The temperature in this brick-exposed oasis is perfect for housing the wines that elegantly line the walls and racks overhead. The list has been carefully compiled to ally the most prestigious labels with the smallest productions.
Today more than 250 estates from all regions of France are represented in the wine list. The wines, as one would expect, aren’t cheap, with the most expensive bottle retailing at £27,000 dating from 1989. Anyone wishing to purchase one of those would have some serious celebrating to do, along with a very refined palate.
Following our four-hour lunch, it was time to head to Saint Émilion, where two millennia of history between men and wines awaited us. This charming medieval village nestled in the heart of the Bordeaux wine region is home to world-famous wineries, among some of the most beautiful architecture. Saint-Émilion, previously called Ascumbas, was renamed after the Breton monk Émilio from Brittany, who fled Vannes, seeking refuge in one of the natural caves of the region in the 8th century.
The monks who followed him started up commercial wine production after realising that Saint-Émilion’s soil and microclimate would lend themselves to producing the best wine The terroirs, with 360-degree views on the south-western slopes of the famous limestone plateau, provide ideal conditions for the maturity of the different grape varieties. Saint-Émilion became the first UNESCO-listed vineyard in 1999.
But it wasn’t until 2011 that Domaine Clarence Dillon extended its wine portfolio with the purchase of a property in Saint-Émilion, now renamed Château Quintus. In 2013, Château Quintus made the acquisition of another neighbouring property, followed by a third in 2021.
The trio comprise a wine estate of 45 hectares, producing one of Saint-Émilion’s finest wines. The Gallo-Romans, creators of the vineyards of Saint-Emilion, had the custom of naming their fifth child Quintus. Paying homage to its predecessors, Domaine Clarence Dillon renamed this estate, Château Quintus.
There are many notable wines produced here by the Le Clarence family, but the one we focused on was Château Quintus. During a tasting session, Jean-Philippe Delmas, the Executive Managing Director, took us on a sensory journey of wine expressions from 2017, 2018 and 2019. He informed us that much depends on the season, and so strictly speaking, the vintages can taste ever so slightly different from year to year.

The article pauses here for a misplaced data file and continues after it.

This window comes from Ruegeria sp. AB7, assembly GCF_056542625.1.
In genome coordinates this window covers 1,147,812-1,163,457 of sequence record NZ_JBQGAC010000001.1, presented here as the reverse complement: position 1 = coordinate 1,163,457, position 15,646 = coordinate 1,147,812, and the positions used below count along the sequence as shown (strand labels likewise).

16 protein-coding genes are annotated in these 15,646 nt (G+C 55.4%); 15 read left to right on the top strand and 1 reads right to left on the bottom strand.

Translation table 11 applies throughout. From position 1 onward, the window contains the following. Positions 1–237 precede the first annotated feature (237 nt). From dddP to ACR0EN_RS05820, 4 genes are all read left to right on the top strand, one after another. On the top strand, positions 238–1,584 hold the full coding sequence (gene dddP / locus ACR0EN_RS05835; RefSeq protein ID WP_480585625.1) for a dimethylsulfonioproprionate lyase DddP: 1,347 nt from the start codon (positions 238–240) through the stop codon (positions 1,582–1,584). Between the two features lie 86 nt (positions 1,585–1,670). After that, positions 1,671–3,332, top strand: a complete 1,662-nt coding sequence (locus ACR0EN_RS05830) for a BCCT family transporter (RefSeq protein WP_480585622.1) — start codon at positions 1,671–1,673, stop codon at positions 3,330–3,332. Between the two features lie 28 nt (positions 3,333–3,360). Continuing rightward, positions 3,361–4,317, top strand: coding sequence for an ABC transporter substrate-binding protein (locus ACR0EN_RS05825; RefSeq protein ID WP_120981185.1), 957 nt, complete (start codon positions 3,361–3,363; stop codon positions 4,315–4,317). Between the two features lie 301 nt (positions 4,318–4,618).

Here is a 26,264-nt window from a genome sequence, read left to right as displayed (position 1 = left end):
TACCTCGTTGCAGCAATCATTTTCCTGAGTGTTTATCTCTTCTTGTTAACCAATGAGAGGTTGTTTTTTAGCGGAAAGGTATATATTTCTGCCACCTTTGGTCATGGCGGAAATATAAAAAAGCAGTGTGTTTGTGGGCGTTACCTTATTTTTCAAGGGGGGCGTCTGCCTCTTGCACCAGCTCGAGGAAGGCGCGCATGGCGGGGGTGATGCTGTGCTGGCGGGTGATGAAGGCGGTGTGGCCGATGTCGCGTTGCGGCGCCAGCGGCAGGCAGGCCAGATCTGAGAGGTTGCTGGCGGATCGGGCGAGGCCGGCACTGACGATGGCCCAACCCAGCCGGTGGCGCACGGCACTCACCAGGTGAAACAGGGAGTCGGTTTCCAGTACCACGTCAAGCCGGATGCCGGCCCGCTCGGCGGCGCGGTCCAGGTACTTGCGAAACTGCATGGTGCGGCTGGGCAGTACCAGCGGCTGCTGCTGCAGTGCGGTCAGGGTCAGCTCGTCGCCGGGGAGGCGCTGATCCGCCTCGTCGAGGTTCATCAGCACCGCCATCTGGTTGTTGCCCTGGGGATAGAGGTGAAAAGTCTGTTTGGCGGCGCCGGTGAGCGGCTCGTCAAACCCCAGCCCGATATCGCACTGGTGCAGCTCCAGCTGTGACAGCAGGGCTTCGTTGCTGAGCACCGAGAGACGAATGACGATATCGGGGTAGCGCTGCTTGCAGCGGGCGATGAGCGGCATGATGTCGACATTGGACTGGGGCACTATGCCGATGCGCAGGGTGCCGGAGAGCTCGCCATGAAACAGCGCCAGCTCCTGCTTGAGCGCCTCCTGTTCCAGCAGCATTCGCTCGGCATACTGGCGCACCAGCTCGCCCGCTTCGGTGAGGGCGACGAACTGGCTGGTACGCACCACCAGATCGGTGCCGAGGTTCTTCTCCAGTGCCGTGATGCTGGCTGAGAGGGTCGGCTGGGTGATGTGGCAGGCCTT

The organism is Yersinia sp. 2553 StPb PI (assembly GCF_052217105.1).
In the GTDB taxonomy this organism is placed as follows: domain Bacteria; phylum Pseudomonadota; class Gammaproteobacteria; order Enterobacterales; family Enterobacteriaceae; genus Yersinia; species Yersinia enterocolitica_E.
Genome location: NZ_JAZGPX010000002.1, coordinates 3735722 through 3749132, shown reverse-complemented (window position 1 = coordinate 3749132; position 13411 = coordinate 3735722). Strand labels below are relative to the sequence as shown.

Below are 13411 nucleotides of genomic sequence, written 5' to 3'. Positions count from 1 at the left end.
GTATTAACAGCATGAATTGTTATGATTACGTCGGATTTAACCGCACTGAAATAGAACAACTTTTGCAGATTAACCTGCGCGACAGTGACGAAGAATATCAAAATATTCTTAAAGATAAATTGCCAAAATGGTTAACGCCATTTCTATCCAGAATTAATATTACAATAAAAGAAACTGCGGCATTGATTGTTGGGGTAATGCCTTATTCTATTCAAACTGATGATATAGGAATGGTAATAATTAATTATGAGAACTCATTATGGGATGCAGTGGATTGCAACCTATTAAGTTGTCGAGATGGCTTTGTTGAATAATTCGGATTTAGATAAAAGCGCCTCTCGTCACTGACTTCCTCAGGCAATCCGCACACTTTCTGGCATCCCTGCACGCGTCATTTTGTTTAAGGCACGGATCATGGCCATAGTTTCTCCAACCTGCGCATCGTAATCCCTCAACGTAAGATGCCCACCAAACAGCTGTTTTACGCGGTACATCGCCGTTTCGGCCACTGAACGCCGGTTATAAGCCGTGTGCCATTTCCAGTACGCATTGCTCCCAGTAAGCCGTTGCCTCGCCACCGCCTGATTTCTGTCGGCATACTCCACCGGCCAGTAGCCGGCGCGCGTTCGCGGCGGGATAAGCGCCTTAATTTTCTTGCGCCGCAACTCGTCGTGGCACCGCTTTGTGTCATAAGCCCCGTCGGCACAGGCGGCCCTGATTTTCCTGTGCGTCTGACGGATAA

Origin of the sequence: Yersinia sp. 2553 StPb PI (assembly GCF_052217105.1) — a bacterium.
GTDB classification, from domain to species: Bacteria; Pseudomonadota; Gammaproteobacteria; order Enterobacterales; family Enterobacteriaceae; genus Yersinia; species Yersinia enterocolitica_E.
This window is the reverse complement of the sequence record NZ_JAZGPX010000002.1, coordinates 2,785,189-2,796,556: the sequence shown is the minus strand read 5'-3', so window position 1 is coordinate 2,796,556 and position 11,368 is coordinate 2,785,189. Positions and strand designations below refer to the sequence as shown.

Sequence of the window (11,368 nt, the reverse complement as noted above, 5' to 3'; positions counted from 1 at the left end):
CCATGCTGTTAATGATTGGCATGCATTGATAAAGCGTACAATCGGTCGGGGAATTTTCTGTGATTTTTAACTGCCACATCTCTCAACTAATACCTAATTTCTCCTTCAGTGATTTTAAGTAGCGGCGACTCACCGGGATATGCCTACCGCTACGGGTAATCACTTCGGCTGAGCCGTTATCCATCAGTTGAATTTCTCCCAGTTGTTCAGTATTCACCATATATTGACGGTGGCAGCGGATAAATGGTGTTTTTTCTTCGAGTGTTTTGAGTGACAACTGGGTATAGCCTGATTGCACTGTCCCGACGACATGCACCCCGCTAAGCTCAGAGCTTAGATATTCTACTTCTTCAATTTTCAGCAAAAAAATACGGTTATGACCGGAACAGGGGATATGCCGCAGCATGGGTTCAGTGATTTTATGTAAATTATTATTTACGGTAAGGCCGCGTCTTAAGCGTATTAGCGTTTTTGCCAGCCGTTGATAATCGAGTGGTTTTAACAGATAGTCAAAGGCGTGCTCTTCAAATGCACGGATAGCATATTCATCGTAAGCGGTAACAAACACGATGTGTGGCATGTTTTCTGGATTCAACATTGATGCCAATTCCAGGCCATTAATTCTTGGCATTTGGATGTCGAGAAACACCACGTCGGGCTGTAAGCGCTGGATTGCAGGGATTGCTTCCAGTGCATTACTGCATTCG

I’m no wine connoisseur, but even I could tell there was a difference in taste and soon got involved in the group’s chatter about what taste differences I could detect. Still, I’m no expert, and I allowed Jean-Philippe to further enlighten us.
This wine, he told us, takes its natural place alongside the red and whites of Château Haut-Brion and Château La Maison. The first Château Quintus was produced in 2011. Containing mainly Merlot Noir with a little Cabernet Franc, you initially get the riper red and black fruit aromas from the moment the bottle is opened.
Once sipped, it then develops into a long finish with a decent amount of flavour. With the viticulture and winemaking at Quintus all under the control of the Haut-Brion team, it’s not surprising to see Quintus quickly gaining its own following of collectors. It sits alongside the Grand Vin, Le Dragon de Quintus (first produced in 2011) and Saint-Emilion de Quintus (first produced in 2014).
It’s easy to see the Le Clarence family have a nose and taste for good food and wine, and Clarence Dillon’s legacy continues to this day. Clarence Dillon never got around to buying this Château on the right bank, but sixty-five years later, in 2011, his great-grandson, Prince Robert, realised his dream by purchasing the Château Quintus property.
Where the family goes from here is anyone’s guess, but one thing is for sure. Quintus is still a new adventure for the Dillon family, and there is plenty of potential to emerge from this wonderful terroir.
Domaine Clarence Dillon – Where and How?
For more information on the family-owned Domaine Clarence Dillon portfolio, visit https://domaineclarencedillon.com/en/le-.
Chateau Quintus is available to buy on Hedonism. Le Clarence Paris is located at 31 Av. Franklin Delano Roosevelt, 75008 Paris, France. For reservations or more information visit www.le-clarence.paris.